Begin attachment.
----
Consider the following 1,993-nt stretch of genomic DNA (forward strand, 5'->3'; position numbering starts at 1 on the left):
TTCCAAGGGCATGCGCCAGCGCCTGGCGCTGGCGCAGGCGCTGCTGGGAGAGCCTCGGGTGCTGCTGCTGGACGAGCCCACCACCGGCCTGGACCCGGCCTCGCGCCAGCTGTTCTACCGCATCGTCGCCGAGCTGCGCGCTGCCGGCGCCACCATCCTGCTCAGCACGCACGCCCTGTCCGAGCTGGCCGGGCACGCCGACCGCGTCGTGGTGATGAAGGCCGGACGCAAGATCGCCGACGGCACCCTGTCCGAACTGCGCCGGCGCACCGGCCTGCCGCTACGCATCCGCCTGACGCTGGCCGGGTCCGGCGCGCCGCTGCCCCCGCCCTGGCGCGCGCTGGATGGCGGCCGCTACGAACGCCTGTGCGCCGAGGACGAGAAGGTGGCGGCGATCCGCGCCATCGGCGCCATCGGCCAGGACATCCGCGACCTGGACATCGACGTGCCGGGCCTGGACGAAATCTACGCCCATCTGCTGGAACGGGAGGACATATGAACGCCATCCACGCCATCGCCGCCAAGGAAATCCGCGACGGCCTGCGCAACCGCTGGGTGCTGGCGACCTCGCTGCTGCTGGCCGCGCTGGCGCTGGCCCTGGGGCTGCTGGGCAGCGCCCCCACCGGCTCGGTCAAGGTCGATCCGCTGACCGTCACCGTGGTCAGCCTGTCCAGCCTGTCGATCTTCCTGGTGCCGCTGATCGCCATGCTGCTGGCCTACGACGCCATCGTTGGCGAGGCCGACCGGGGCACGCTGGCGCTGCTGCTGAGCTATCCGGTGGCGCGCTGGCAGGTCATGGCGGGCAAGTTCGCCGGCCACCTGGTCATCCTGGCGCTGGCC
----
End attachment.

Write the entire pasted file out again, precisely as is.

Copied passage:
Consider the following 1,993-nt stretch of genomic DNA (forward strand, 5'->3'; position numbering starts at 1 on the left):
TTCCAAGGGCATGCGCCAGCGCCTGGCGCTGGCGCAGGCGCTGCTGGGAGAGCCTCGGGTGCTGCTGCTGGACGAGCCCACCACCGGCCTGGACCCGGCCTCGCGCCAGCTGTTCTACCGCATCGTCGCCGAGCTGCGCGCTGCCGGCGCCACCATCCTGCTCAGCACGCACGCCCTGTCCGAGCTGGCCGGGCACGCCGACCGCGTCGTGGTGATGAAGGCCGGACGCAAGATCGCCGACGGCACCCTGTCCGAACTGCGCCGGCGCACCGGCCTGCCGCTACGCATCCGCCTGACGCTGGCCGGGTCCGGCGCGCCGCTGCCCCCGCCCTGGCGCGCGCTGGATGGCGGCCGCTACGAACGCCTGTGCGCCGAGGACGAGAAGGTGGCGGCGATCCGCGCCATCGGCGCCATCGGCCAGGACATCCGCGACCTGGACATCGACGTGCCGGGCCTGGACGAAATCTACGCCCATCTGCTGGAACGGGAGGACATATGAACGCCATCCACGCCATCGCCGCCAAGGAAATCCGCGACGGCCTGCGCAACCGCTGGGTGCTGGCGACCTCGCTGCTGCTGGCCGCGCTGGCGCTGGCCCTGGGGCTGCTGGGCAGCGCCCCCACCGGCTCGGTCAAGGTCGATCCGCTGACCGTCACCGTGGTCAGCCTGTCCAGCCTGTCGATCTTCCTGGTGCCGCTGATCGCCATGCTGCTGGCCTACGACGCCATCGTTGGCGAGGCCGACCGGGGCACGCTGGCGCTGCTGCTGAGCTATCCGGTGGCGCGCTGGCAGGTCATGGCGGGCAAGTTCGCCGGCCACCTGGTCATCCTGGCGCTGGCC